Back in 1914, the editor of The Vandalia Union newspaper asked the old settlers to write down what they remembered about the county 50 years before. There were 20 or more replies, and they were published in the newspaper, beginning on April 9, 1914.
Maranda Pennington was one of the first to respond, and her personal story of the days of 1865 is very interesting.
She wrote, Editors and readers of the Union I do not remember any certain incidents that transpired in the year 1864, but well do I remember my experiences during 1865.
On March 6, 1865, my husband, Josiah Pennington, enlisted in service in the war, and I was left with six children on our farm near the Woodyard, north of Shobonier.
We had a yoke of oxen, and the two oldest boys, James and Charles, aged 13 and 12, and myself, decided to make a crop I to clear the ground and one of the boys held the plow while the other drove.
On April 22, I decided to walk the railroad to Vandalia to get seed potatoes and have them sent down in a neighbors farm wagon. The water was all over the bottom. When I got to Hickory Creek, a man who was helping build a mill there helped me across. When I got to the river, I cant describe the course I took, but I went to the National Road, after wading water and (floating) on drifts.
Our neighbors, Mr. and Mrs. Akeman, had brought tobacco to town with their oxen, and I sent my potatoes home with them, which I purchased at Capps Store, then on the street on which the Presbyterian Church now stands.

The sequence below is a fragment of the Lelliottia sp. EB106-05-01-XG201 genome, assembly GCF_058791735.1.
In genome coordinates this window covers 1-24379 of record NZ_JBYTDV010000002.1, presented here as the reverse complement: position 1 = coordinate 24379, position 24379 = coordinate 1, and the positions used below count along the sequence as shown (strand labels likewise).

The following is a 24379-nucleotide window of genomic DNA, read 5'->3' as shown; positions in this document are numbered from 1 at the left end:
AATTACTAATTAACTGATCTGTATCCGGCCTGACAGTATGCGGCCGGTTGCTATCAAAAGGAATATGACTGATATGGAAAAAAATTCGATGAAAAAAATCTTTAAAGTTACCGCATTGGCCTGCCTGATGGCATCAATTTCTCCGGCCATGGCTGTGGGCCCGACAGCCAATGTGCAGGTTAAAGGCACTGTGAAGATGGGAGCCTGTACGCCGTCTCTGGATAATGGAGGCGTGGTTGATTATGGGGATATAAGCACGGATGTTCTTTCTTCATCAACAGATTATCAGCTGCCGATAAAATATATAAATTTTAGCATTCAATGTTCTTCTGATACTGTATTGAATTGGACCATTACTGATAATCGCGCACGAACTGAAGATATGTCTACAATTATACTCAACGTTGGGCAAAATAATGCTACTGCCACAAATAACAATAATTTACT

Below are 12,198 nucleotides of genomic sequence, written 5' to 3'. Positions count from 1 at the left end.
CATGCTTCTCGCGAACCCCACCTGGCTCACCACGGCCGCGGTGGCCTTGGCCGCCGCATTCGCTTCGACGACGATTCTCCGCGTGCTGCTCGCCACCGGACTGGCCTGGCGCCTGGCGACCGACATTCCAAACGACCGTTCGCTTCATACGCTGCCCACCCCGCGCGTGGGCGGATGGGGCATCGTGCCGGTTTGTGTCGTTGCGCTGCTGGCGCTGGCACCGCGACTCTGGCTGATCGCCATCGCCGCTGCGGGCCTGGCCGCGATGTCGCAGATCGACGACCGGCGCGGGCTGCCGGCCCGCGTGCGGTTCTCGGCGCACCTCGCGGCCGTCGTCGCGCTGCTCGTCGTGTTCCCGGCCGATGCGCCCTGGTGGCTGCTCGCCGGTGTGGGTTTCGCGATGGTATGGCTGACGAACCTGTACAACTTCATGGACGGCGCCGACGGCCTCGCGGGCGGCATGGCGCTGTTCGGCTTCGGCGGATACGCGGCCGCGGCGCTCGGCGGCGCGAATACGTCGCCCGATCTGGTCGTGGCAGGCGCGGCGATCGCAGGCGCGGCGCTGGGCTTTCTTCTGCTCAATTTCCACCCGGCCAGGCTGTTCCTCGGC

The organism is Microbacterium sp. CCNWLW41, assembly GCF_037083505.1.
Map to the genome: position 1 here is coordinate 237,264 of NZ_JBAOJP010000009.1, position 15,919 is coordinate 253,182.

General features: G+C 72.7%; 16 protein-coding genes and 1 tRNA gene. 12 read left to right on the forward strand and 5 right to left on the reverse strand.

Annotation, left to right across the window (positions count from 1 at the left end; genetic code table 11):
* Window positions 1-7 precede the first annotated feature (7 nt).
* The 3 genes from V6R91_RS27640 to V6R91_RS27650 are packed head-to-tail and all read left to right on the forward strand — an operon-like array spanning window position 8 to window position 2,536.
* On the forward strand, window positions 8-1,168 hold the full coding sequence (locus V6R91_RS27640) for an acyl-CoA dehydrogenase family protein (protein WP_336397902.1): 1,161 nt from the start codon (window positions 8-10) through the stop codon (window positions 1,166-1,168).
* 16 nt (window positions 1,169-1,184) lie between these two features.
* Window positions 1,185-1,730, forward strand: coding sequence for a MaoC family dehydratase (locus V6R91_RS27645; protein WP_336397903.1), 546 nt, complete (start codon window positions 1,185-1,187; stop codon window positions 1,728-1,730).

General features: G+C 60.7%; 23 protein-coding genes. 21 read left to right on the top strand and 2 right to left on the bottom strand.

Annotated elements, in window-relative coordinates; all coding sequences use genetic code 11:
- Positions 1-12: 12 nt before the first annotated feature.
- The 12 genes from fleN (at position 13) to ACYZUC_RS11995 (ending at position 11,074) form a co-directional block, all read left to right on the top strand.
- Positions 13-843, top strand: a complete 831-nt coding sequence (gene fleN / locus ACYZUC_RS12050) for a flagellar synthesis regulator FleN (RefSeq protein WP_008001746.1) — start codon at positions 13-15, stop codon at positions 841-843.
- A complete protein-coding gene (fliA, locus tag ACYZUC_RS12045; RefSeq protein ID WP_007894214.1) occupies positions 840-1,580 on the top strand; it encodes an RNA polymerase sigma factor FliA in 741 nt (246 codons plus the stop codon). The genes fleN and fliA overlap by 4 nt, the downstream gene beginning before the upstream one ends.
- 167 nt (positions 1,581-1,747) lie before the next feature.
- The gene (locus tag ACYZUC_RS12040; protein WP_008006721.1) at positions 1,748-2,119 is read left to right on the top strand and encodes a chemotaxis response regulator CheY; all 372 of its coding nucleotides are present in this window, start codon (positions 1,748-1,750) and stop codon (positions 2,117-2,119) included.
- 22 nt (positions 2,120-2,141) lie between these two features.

Vandalia had no walks, only planks laid down; no brick buildings; and the cattle, hogs, etc., ran in the streets, for there was no stock law.
I remember a very large hollow sycamore log, which had been cut in the bottom, standing at the Perkins property, which was used for a smokehouse a number of years before 1864.
The first Vandalia paper I remember was the Baptist Helmet, published by Mr. Kellum, a minister, and printed on foolscap paper. Other papers were the Age of Steam and the Fayette Observer. I have read the county papers ever since they have been published.
I will be 84 years old on April 30, and love to converse with those who knew Vandalia at that time.
Maranda Ginger was born on April 30, 1830, in Fayette County and died on Nov. 26, 1919, five years after writing her memoirs for the newspaper. She was the daughter of Revolutionary War veteran Henry Ginger and his wife, Chana Luster, and married on Jan. 16, 1851, in Fayette County to Josiah Pennington.
They made their home in southeastern Vandalia Township, and were parents of 10 children: James W. (died, age 20), Charles, Mary, William, Martha J. (died, age 1), Frederick (died age 9), John, Herby (died age 5), Robert and Joseph.
As mentioned in her letter to the editor, her husband, Josiah, entered the service during the Civil War in 1865, leaving her with six small children. He mustered in Aug. 11, 1865, in the First Army Corps, Co. K, of the Eighth Illinois, serving with other Otego Township men.
A year later, almost to the day, 42-year-old Josiah mustered out as a corporal, and returned home to his family. He died on March 8, 1876, and was buried in the family plot at Pinhook Cemetery, Vandalia Township.
The editor did a good service for future historians in asking for stories from Fayette Countys early settlers.
Marandas story, for one, may have been lost to us.